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Ardmore man gets jail time for fleeing police

Sierra Rains
srains@ardmoreite.com
Jesse Rogers

An Ardmore man has been sentenced to several months in jail in connection with a police pursuit that involved at least three jurisdictions across two counties. 

Earlier this week, Jesse Rogers, 34, entered a plea of guilty to one count of endangering others while eluding and one count of attempted assault and battery with a dangerous weapon. 

According to Carter County court documents, Rogers received a sentence of seven years in the county jail with all but 90 days suspended on each count. 

This means that Rogers will serve close to six months, or 180 days, of incarceration, followed by several years of probation. During that time, Rogers will be required to maintain mental health treatment for a pre-existing condition. He is also being required to pay a $1,000 fine. 

Rogers was taken into custody in May, 2020 after Ardmore police were able to connect him with a pursuit that stretched from Ardmore to Madill. Police became suspicious of Rogers after he reportedly lied about having his vehicle stolen. 

Ardmore Police Department Capt. Claude Henry told The Ardmoreite in May, Rogers called 911 to report he had been robbed at a gas station and the suspects had stolen his vehicle, which was used in the pursuit.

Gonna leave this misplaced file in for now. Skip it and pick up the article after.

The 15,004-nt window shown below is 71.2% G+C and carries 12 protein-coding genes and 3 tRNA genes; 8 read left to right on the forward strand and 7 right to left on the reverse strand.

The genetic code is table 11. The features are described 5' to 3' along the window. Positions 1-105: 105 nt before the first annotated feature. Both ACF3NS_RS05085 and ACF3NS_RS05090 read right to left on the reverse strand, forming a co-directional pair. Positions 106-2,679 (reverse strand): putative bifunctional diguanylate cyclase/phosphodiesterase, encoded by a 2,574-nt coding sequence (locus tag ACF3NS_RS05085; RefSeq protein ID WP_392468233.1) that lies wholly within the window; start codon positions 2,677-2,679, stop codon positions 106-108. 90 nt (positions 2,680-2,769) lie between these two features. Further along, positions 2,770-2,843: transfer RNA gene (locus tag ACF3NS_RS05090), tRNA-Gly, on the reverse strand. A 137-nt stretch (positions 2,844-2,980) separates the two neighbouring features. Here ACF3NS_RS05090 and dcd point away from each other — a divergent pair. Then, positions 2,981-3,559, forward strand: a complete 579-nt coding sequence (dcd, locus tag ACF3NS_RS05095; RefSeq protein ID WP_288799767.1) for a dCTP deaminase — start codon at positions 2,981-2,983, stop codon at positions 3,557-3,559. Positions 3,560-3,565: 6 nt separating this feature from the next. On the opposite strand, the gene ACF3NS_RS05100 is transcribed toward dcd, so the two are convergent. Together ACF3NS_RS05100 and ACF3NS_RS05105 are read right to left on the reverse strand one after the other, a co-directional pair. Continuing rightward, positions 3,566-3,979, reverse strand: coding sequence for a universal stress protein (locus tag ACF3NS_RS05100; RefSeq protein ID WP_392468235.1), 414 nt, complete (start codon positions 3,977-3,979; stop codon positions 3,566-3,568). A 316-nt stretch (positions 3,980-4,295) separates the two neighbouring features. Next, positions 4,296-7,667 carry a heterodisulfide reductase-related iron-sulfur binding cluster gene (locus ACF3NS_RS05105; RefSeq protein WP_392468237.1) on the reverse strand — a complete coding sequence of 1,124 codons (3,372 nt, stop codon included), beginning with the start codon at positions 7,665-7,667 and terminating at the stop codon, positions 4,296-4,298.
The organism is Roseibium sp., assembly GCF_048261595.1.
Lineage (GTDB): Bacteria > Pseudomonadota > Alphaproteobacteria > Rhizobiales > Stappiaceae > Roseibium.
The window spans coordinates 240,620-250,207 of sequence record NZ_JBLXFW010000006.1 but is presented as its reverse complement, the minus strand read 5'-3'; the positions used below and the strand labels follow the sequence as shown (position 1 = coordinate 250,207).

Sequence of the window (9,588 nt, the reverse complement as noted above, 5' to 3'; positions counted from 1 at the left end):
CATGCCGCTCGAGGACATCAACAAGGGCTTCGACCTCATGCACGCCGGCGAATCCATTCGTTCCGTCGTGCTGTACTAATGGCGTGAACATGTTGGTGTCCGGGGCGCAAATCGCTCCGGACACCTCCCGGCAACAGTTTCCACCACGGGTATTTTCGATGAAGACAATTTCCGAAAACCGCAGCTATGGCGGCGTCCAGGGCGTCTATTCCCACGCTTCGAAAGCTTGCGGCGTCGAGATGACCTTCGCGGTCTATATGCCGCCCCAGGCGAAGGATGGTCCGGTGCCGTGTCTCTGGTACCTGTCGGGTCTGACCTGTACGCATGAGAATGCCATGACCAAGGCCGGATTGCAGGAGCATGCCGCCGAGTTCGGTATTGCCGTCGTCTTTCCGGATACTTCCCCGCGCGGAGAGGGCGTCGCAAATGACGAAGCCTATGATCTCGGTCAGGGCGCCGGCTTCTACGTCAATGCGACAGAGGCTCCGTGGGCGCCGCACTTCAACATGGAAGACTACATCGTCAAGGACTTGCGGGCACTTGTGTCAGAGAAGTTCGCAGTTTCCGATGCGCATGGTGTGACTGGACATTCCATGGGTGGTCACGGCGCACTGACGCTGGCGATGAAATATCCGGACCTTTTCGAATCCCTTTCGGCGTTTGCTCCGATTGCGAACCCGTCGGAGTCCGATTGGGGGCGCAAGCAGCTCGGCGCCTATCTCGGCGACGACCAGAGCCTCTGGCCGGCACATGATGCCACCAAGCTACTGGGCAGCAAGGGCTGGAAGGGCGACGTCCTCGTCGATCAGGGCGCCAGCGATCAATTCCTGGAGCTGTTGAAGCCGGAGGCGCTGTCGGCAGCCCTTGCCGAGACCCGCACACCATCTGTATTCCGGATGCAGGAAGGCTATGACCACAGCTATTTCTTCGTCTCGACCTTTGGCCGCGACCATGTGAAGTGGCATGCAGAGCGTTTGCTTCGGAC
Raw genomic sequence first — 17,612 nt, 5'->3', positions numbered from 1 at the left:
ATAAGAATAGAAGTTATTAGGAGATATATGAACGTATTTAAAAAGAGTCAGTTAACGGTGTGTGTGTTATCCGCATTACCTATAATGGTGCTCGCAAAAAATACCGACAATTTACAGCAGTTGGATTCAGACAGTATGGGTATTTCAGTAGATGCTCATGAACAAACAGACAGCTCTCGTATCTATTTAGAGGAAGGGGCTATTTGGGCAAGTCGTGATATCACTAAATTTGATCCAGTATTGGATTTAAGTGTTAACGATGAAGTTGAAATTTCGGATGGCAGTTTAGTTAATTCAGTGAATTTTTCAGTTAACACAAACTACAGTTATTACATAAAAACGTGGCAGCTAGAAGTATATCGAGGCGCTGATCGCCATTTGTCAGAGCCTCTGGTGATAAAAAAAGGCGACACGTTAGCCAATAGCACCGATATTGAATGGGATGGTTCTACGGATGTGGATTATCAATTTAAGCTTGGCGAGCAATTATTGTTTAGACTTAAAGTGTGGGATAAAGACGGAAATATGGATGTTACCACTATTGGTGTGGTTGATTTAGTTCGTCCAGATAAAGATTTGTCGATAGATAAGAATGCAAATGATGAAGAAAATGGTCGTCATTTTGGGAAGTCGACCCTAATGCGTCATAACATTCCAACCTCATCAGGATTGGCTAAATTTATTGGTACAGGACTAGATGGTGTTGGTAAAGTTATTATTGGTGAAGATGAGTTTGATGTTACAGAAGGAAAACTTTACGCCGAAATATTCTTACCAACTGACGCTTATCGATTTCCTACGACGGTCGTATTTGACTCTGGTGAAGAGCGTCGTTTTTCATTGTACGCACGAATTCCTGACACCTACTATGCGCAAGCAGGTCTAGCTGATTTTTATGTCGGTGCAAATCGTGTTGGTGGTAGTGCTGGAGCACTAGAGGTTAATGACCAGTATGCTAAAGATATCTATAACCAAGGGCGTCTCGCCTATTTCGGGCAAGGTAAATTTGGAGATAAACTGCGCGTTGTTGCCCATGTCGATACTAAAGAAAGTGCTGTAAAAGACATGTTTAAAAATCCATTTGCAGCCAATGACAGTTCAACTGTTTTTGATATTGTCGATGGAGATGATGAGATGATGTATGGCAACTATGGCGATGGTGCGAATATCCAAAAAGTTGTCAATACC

However, something didn’t add up. Henry said the details about the robbery changed as the investigation continued and did not match evidence. 

Hours before Roberts called 911, an officer observed the vehicle speeding by him in the 1200 block of West Broadway. The officer pursued the vehicle into the downtown area and through several turns in southeast Ardmore. 

The pursuit continued onto State Highway 199, where the driver crossed the center line and tried to run an officer with the Dickson Police Department off the road. Speeds of up to 120 mph were reached as the pursuit continued through Dickson and into Madill. 

An officer with the Madill Police Department deployed spike strips, disabling the vehicle due to flat tires, and the driver fled from the vehicle on foot. The driver was not captured at the time, but police were later able to identify Rogers as the suspect. 

Henry commended the communication between the departments following the pursuit. 

“I think that they did a really good job in keeping their eyes on the vehicle whenever they’re having to stop at stop signs and red lights, and the suspect is blatantly running through them with no due regard for the public,” Henry said.